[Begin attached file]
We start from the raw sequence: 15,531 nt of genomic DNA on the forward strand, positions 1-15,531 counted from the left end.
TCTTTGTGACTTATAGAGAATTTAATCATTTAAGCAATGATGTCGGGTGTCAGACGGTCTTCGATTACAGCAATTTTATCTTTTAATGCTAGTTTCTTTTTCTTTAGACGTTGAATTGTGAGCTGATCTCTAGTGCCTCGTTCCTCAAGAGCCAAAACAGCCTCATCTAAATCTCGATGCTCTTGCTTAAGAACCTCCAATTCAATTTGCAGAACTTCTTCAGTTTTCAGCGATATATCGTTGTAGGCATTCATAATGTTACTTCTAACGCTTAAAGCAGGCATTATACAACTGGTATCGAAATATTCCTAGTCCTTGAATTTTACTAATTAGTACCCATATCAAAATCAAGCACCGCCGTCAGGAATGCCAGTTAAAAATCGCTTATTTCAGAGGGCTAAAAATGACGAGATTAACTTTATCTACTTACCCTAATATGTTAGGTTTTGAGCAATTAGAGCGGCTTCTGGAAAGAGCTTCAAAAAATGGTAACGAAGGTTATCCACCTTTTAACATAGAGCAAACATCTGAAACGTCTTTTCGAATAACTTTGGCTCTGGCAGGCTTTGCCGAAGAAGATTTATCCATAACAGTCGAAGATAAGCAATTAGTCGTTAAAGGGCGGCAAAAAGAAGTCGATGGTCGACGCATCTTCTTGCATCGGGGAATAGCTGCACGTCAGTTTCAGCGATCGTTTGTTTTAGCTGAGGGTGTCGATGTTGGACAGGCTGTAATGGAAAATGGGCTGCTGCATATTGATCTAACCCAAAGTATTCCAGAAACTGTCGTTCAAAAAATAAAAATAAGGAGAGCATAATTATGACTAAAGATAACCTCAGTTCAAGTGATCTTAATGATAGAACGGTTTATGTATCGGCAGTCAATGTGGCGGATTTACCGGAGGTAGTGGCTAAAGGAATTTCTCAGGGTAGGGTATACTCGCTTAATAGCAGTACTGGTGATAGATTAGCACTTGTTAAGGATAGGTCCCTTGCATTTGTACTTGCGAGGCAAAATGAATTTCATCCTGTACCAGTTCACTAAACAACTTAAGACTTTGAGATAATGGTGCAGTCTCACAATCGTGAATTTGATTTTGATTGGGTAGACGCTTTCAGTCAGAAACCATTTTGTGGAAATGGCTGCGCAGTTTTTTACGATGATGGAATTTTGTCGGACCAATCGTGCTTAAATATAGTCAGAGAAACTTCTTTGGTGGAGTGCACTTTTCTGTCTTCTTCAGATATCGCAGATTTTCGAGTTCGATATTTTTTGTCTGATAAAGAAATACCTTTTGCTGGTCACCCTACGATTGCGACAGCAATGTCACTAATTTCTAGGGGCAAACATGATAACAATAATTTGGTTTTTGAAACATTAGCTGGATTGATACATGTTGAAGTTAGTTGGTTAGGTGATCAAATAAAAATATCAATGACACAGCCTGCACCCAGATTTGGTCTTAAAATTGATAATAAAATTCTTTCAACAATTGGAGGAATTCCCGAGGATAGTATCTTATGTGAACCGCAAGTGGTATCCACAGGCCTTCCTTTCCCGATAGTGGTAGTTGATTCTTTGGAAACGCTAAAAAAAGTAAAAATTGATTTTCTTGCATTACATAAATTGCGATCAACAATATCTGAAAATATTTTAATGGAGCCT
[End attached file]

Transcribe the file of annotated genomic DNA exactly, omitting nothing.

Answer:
We start from the raw sequence: 15,531 nt of genomic DNA on the forward strand, positions 1-15,531 counted from the left end.
TCTTTGTGACTTATAGAGAATTTAATCATTTAAGCAATGATGTCGGGTGTCAGACGGTCTTCGATTACAGCAATTTTATCTTTTAATGCTAGTTTCTTTTTCTTTAGACGTTGAATTGTGAGCTGATCTCTAGTGCCTCGTTCCTCAAGAGCCAAAACAGCCTCATCTAAATCTCGATGCTCTTGCTTAAGAACCTCCAATTCAATTTGCAGAACTTCTTCAGTTTTCAGCGATATATCGTTGTAGGCATTCATAATGTTACTTCTAACGCTTAAAGCAGGCATTATACAACTGGTATCGAAATATTCCTAGTCCTTGAATTTTACTAATTAGTACCCATATCAAAATCAAGCACCGCCGTCAGGAATGCCAGTTAAAAATCGCTTATTTCAGAGGGCTAAAAATGACGAGATTAACTTTATCTACTTACCCTAATATGTTAGGTTTTGAGCAATTAGAGCGGCTTCTGGAAAGAGCTTCAAAAAATGGTAACGAAGGTTATCCACCTTTTAACATAGAGCAAACATCTGAAACGTCTTTTCGAATAACTTTGGCTCTGGCAGGCTTTGCCGAAGAAGATTTATCCATAACAGTCGAAGATAAGCAATTAGTCGTTAAAGGGCGGCAAAAAGAAGTCGATGGTCGACGCATCTTCTTGCATCGGGGAATAGCTGCACGTCAGTTTCAGCGATCGTTTGTTTTAGCTGAGGGTGTCGATGTTGGACAGGCTGTAATGGAAAATGGGCTGCTGCATATTGATCTAACCCAAAGTATTCCAGAAACTGTCGTTCAAAAAATAAAAATAAGGAGAGCATAATTATGACTAAAGATAACCTCAGTTCAAGTGATCTTAATGATAGAACGGTTTATGTATCGGCAGTCAATGTGGCGGATTTACCGGAGGTAGTGGCTAAAGGAATTTCTCAGGGTAGGGTATACTCGCTTAATAGCAGTACTGGTGATAGATTAGCACTTGTTAAGGATAGGTCCCTTGCATTTGTACTTGCGAGGCAAAATGAATTTCATCCTGTACCAGTTCACTAAACAACTTAAGACTTTGAGATAATGGTGCAGTCTCACAATCGTGAATTTGATTTTGATTGGGTAGACGCTTTCAGTCAGAAACCATTTTGTGGAAATGGCTGCGCAGTTTTTTACGATGATGGAATTTTGTCGGACCAATCGTGCTTAAATATAGTCAGAGAAACTTCTTTGGTGGAGTGCACTTTTCTGTCTTCTTCAGATATCGCAGATTTTCGAGTTCGATATTTTTTGTCTGATAAAGAAATACCTTTTGCTGGTCACCCTACGATTGCGACAGCAATGTCACTAATTTCTAGGGGCAAACATGATAACAATAATTTGGTTTTTGAAACATTAGCTGGATTGATACATGTTGAAGTTAGTTGGTTAGGTGATCAAATAAAAATATCAATGACACAGCCTGCACCCAGATTTGGTCTTAAAATTGATAATAAAATTCTTTCAACAATTGGAGGAATTCCCGAGGATAGTATCTTATGTGAACCGCAAGTGGTATCCACAGGCCTTCCTTTCCCGATAGTGGTAGTTGATTCTTTGGAAACGCTAAAAAAAGTAAAAATTGATTTTCTTGCATTACATAAATTGCGATCAACAATATCTGAAAATATTTTAATGGAGCCT